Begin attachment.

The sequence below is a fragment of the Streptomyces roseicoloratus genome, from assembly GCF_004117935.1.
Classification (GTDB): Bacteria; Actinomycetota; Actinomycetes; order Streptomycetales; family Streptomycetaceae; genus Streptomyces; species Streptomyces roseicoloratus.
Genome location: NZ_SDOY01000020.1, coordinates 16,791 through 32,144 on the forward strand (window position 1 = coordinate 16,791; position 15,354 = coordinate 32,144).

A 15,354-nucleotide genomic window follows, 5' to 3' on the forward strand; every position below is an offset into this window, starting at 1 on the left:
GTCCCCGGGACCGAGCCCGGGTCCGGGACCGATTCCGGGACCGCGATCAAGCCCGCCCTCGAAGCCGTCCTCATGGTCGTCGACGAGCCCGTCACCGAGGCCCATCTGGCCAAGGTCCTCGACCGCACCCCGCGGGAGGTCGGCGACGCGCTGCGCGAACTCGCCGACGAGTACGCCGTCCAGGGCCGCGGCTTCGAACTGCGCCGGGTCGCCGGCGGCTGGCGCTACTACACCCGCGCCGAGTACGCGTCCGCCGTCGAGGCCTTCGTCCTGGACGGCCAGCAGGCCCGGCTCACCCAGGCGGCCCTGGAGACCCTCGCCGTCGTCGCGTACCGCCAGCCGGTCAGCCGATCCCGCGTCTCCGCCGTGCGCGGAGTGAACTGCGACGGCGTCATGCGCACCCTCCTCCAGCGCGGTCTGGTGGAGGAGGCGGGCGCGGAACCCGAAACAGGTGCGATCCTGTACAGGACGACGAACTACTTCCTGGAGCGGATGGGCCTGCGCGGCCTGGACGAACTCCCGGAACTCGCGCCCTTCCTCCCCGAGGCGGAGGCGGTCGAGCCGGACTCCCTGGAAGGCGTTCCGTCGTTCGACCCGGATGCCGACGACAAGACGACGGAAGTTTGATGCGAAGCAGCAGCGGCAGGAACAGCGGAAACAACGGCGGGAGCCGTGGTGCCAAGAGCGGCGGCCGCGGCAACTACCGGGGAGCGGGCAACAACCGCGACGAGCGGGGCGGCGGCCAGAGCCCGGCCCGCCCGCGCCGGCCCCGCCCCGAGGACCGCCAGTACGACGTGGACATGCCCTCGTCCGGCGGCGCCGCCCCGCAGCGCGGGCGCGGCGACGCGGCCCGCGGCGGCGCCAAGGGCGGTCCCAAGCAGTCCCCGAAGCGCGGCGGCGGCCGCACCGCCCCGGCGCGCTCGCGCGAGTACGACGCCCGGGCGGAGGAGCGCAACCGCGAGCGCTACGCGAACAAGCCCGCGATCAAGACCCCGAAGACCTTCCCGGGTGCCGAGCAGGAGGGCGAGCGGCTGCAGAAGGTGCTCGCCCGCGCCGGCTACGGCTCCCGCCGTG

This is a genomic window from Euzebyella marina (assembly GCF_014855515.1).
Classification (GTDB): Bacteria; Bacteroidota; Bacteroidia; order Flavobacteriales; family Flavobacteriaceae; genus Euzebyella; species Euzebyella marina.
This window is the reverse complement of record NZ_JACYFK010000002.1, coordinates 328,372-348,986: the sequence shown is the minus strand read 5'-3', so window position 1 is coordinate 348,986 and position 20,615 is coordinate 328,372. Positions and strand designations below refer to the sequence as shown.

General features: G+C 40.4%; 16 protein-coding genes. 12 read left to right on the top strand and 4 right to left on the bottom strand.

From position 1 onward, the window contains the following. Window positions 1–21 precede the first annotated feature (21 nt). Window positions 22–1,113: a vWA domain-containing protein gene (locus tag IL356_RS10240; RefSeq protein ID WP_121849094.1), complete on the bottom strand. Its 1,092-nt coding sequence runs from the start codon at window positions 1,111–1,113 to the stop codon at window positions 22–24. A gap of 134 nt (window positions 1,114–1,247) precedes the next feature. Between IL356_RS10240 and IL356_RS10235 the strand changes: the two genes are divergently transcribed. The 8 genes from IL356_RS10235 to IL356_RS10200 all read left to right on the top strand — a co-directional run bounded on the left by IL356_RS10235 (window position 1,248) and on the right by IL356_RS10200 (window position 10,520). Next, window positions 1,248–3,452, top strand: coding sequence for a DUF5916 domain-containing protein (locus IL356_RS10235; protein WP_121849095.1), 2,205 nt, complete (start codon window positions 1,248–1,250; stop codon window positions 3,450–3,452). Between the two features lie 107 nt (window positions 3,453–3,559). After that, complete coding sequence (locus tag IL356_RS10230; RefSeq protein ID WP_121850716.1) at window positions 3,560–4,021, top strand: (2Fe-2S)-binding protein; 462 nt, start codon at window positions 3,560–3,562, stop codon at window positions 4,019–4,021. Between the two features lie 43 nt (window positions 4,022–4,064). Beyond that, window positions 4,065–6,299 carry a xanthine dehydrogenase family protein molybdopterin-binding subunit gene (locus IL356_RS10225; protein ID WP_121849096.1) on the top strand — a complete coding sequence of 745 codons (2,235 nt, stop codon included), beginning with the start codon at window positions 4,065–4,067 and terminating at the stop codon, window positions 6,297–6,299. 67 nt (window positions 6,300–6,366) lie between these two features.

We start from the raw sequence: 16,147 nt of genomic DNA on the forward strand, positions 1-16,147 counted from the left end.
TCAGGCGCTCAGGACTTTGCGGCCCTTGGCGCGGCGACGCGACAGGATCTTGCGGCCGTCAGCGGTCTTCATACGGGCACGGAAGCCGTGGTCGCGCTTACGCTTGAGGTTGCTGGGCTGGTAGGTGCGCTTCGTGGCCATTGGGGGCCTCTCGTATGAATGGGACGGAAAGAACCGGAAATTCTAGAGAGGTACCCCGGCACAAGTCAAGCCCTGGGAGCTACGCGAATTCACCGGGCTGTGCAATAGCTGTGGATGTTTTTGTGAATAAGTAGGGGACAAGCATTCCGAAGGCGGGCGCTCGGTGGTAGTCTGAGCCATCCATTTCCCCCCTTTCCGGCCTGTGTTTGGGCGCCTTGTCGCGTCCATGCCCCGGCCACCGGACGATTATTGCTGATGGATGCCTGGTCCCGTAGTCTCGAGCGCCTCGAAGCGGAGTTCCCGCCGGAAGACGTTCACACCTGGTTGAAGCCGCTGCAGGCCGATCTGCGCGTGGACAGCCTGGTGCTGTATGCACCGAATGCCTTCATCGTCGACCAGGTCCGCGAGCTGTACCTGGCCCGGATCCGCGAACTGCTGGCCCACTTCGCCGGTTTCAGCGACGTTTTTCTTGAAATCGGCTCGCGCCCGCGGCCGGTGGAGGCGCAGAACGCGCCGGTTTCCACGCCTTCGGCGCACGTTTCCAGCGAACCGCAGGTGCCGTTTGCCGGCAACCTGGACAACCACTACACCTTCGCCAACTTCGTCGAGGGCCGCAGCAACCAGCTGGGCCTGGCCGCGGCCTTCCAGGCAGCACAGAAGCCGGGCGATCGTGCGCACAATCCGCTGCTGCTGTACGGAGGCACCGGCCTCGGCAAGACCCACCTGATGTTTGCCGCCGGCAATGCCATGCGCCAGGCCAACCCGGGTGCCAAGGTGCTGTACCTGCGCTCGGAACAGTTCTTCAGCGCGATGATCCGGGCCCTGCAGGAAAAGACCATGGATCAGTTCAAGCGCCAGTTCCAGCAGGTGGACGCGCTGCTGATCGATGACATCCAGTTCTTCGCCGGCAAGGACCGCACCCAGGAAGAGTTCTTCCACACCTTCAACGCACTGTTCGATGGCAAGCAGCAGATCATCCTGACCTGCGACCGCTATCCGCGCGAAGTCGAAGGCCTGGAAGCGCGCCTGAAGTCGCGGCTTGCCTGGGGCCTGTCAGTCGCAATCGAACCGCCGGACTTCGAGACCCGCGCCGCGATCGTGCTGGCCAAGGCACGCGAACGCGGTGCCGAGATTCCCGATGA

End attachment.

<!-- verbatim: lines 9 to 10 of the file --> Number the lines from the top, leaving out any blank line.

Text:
General features: G+C 40.4%; 16 protein-coding genes. 12 read left to right on the top strand and 4 right to left on the bottom strand.

From position 1 onward, the window contains the following. Window positions 1–21 precede the first annotated feature (21 nt). Window positions 22–1,113: a vWA domain-containing protein gene (locus tag IL356_RS10240; RefSeq protein ID WP_121849094.1), complete on the bottom strand. Its 1,092-nt coding sequence runs from the start codon at window positions 1,111–1,113 to the stop codon at window positions 22–24. A gap of 134 nt (window positions 1,114–1,247) precedes the next feature. Between IL356_RS10240 and IL356_RS10235 the strand changes: the two genes are divergently transcribed. The 8 genes from IL356_RS10235 to IL356_RS10200 all read left to right on the top strand — a co-directional run bounded on the left by IL356_RS10235 (window position 1,248) and on the right by IL356_RS10200 (window position 10,520). Next, window positions 1,248–3,452, top strand: coding sequence for a DUF5916 domain-containing protein (locus IL356_RS10235; protein WP_121849095.1), 2,205 nt, complete (start codon window positions 1,248–1,250; stop codon window positions 3,450–3,452). Between the two features lie 107 nt (window positions 3,453–3,559). After that, complete coding sequence (locus tag IL356_RS10230; RefSeq protein ID WP_121850716.1) at window positions 3,560–4,021, top strand: (2Fe-2S)-binding protein; 462 nt, start codon at window positions 3,560–3,562, stop codon at window positions 4,019–4,021. Between the two features lie 43 nt (window positions 4,022–4,064). Beyond that, window positions 4,065–6,299 carry a xanthine dehydrogenase family protein molybdopterin-binding subunit gene (locus IL356_RS10225; protein ID WP_121849096.1) on the top strand — a complete coding sequence of 745 codons (2,235 nt, stop codon included), beginning with the start codon at window positions 4,065–4,067 and terminating at the stop codon, window positions 6,297–6,299. 67 nt (window positions 6,300–6,366) lie between these two features.